Party insiders control the process.
This is a common critique after any caucus or convention cycle, and it’s true. Party insiders do control the processes, but what is a “party insider”? In my experience, party insiders are rarely the power-hungry individuals portrayed in many editorials. Party insiders are those who, like myself, have given thousands of hours of unpaid labor to a cause in which they believe. We step up to the plate when we are asked. We give up work, family, and social commitments. We help new activists and new residents find a place in the political system. We are human beings. In fact, we are always looking for people to fill open positions on committees. You, too, can be a party insider.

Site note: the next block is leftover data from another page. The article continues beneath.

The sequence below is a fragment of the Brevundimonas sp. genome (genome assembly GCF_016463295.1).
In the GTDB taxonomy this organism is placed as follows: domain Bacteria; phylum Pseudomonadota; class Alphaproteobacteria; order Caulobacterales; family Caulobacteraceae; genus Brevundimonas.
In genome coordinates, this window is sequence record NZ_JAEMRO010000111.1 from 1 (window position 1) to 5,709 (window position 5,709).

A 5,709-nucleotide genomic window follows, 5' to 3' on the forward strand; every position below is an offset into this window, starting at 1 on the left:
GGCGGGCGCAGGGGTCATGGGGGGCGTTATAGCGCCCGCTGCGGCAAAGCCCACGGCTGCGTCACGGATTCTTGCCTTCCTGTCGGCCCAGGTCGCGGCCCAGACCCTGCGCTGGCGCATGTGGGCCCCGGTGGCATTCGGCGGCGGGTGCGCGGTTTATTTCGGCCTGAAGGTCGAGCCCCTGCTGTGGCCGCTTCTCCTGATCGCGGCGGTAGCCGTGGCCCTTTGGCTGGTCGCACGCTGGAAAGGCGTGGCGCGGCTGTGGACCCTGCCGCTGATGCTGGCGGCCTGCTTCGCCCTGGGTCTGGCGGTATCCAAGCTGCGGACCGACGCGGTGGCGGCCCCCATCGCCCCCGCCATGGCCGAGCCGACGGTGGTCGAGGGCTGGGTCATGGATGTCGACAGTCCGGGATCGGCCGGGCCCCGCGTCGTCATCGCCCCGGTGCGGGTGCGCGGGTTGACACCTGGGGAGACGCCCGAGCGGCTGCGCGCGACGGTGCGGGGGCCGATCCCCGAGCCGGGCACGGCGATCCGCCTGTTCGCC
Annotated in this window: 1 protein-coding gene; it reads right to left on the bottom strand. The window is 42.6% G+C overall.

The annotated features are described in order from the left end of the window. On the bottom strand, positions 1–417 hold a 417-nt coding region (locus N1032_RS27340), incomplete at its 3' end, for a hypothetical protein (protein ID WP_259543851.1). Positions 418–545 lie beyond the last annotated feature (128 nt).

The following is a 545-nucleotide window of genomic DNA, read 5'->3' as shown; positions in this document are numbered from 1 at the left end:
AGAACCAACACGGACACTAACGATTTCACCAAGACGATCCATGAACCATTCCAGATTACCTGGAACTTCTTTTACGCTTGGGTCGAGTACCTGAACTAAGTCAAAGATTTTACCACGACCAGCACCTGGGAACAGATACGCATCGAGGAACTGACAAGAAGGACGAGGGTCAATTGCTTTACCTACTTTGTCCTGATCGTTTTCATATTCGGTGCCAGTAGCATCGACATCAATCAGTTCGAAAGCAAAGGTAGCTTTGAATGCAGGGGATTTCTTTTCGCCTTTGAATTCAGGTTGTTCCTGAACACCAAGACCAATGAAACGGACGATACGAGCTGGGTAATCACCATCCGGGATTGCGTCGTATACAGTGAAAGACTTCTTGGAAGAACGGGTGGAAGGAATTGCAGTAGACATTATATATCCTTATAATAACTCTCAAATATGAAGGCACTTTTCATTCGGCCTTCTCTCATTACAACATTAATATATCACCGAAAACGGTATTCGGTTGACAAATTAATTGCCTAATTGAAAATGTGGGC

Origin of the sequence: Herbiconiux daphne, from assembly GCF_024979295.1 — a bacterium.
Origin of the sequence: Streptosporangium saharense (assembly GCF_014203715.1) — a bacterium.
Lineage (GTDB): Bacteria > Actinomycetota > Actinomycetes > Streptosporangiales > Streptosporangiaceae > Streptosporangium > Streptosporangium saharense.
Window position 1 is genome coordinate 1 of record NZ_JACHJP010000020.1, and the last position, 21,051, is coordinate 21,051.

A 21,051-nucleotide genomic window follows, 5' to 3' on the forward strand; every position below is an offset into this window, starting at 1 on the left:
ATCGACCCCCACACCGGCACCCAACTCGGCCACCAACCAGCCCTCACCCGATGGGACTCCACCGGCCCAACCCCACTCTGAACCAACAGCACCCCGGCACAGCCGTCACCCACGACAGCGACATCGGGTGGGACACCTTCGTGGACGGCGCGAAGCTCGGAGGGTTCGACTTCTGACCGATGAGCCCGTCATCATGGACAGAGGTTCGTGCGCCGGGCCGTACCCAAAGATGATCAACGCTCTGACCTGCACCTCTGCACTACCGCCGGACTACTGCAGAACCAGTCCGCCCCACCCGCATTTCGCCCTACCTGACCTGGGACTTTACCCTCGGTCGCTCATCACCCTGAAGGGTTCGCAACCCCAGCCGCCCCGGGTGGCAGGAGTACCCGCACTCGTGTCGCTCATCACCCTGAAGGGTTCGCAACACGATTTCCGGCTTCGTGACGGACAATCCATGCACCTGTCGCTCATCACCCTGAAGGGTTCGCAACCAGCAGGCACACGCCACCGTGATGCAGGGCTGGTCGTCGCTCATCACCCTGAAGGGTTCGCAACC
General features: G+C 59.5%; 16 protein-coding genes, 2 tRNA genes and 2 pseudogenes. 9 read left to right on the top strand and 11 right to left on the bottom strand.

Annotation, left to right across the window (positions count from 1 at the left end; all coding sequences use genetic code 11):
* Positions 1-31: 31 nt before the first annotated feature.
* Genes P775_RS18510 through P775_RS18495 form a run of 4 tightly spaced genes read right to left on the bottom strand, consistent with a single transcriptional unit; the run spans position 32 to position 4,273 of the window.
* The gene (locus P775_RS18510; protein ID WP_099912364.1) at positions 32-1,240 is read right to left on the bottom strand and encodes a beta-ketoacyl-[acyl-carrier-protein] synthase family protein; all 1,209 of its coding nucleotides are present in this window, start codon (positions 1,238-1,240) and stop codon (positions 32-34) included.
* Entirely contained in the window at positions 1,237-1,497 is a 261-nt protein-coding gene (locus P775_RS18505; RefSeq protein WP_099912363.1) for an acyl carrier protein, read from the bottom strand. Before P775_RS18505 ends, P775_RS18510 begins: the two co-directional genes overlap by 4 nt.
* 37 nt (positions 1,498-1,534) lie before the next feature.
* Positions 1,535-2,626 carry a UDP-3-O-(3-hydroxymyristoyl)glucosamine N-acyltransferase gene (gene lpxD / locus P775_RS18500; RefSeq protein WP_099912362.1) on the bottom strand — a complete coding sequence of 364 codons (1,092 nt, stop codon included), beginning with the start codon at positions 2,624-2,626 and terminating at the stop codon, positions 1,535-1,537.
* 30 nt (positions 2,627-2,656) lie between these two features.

The <insert party unit name here> convention rules weren’t fair.
OK. So let’s change them. At the beginning of each caucus or convention the attendees or delegation is tasked with approving the agenda and rules for the event. In my experience the pre-convention rules committees are made up of representatives from different campaigns, and each committee member proposes rules that could potentially benefit their chosen candidate. Some of these proposals make it into the convention rules and some don’t. Any delegate can move to change or delete any part of the rules or agenda. There is no grand scheme by party insiders (see above) to rig the rules to make everyone miserable. There is, however, an awareness problem–a problem I think we can fix. The proposed rules should be more accessible, and every delegate should know just how much power they have to change the rules.